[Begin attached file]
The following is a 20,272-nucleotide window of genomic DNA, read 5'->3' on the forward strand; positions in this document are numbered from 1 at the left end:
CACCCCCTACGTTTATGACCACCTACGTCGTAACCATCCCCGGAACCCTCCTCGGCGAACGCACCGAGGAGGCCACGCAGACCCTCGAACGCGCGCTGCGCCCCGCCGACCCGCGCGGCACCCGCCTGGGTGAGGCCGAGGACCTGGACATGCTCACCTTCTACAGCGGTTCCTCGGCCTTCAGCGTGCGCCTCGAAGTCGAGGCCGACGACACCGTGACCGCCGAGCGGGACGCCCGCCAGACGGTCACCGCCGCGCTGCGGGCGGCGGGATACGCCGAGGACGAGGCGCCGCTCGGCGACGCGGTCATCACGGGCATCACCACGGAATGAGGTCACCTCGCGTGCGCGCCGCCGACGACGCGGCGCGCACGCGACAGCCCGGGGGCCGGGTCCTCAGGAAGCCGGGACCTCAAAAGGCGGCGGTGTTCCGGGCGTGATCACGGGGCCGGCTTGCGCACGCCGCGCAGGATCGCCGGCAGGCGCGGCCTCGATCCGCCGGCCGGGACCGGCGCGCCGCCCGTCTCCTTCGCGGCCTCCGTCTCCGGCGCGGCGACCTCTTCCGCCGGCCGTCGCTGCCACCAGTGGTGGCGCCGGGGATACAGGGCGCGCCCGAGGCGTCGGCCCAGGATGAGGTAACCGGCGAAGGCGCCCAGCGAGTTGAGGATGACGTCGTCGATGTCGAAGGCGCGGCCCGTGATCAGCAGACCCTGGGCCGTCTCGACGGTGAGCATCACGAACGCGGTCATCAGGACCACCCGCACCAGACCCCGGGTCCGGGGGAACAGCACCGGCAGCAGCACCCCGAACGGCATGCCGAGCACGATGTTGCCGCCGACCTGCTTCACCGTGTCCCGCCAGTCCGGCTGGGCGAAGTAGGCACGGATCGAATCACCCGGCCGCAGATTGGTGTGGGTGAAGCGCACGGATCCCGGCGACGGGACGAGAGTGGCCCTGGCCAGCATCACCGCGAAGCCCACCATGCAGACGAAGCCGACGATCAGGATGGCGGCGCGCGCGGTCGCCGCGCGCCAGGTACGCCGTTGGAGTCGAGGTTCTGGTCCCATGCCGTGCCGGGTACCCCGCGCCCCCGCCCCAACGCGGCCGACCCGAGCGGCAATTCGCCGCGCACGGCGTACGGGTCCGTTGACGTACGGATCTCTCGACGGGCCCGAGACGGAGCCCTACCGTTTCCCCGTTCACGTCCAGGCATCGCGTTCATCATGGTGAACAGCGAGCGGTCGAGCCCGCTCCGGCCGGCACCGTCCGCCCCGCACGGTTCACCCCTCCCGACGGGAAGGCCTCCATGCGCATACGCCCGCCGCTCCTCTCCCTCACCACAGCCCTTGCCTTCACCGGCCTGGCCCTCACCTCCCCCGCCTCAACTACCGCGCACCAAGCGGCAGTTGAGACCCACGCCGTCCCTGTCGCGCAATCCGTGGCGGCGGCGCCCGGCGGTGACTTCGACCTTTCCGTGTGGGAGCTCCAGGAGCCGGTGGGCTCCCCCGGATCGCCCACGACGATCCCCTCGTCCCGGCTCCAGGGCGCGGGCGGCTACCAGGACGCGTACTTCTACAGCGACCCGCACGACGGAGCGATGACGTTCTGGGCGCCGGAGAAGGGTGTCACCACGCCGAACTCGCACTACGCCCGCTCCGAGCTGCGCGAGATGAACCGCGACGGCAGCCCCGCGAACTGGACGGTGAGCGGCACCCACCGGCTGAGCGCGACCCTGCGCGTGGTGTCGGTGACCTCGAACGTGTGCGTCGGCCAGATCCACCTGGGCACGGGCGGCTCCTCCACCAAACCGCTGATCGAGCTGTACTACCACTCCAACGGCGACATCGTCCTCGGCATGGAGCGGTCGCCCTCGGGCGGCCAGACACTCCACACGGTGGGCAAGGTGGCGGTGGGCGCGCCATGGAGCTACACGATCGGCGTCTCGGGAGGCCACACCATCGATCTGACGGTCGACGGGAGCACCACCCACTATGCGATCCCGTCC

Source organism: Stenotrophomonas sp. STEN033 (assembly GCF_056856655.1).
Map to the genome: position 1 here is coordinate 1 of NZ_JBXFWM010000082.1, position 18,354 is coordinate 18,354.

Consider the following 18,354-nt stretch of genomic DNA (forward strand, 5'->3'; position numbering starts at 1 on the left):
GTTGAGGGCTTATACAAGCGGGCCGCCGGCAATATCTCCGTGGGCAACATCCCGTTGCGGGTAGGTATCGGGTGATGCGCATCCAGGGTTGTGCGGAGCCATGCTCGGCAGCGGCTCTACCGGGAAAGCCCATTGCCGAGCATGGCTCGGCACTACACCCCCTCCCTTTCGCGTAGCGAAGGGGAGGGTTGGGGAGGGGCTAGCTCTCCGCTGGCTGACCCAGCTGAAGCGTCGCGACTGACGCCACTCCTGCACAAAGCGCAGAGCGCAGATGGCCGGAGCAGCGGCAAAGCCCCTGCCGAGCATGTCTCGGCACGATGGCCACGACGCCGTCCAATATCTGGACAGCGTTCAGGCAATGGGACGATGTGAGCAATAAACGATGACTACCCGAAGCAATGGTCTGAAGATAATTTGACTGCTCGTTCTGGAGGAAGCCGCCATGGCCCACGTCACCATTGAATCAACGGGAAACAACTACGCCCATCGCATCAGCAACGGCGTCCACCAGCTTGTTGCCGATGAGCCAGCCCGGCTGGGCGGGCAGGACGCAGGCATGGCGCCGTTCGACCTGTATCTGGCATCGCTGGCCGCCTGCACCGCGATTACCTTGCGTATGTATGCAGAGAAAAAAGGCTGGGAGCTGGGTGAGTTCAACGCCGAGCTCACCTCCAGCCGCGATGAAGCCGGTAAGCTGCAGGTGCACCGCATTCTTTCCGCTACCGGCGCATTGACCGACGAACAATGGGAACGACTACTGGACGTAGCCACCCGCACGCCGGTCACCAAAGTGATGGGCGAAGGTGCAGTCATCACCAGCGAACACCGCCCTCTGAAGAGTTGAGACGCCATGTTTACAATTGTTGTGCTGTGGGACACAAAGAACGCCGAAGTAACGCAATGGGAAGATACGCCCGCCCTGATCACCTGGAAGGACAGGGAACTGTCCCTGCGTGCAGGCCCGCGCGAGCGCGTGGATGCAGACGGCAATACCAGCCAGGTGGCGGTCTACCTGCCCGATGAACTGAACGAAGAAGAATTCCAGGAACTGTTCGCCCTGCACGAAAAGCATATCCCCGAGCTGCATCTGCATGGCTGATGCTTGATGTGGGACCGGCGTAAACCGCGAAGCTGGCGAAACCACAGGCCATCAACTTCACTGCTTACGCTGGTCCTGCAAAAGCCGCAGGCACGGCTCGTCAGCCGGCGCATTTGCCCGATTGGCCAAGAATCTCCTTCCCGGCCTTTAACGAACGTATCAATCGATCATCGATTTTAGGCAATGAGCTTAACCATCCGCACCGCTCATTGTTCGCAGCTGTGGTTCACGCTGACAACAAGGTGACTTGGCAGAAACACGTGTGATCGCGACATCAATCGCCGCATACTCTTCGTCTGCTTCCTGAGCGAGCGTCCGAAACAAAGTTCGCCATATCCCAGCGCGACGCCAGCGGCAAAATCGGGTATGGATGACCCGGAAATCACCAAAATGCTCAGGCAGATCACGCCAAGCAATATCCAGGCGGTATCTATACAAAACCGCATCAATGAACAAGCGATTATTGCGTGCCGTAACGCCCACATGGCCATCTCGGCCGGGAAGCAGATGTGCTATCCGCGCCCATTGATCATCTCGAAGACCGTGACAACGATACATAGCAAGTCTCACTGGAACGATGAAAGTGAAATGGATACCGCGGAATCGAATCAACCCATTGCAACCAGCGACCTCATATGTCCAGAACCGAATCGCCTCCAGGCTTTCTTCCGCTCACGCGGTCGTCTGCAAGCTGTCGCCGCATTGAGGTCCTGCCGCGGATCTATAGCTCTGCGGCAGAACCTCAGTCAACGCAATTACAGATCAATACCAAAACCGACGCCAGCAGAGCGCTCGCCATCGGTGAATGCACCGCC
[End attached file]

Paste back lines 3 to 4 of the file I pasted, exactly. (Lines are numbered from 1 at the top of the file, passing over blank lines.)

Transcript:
Source organism: Stenotrophomonas sp. STEN033 (assembly GCF_056856655.1).
Map to the genome: position 1 here is coordinate 1 of NZ_JBXFWM010000082.1, position 18,354 is coordinate 18,354.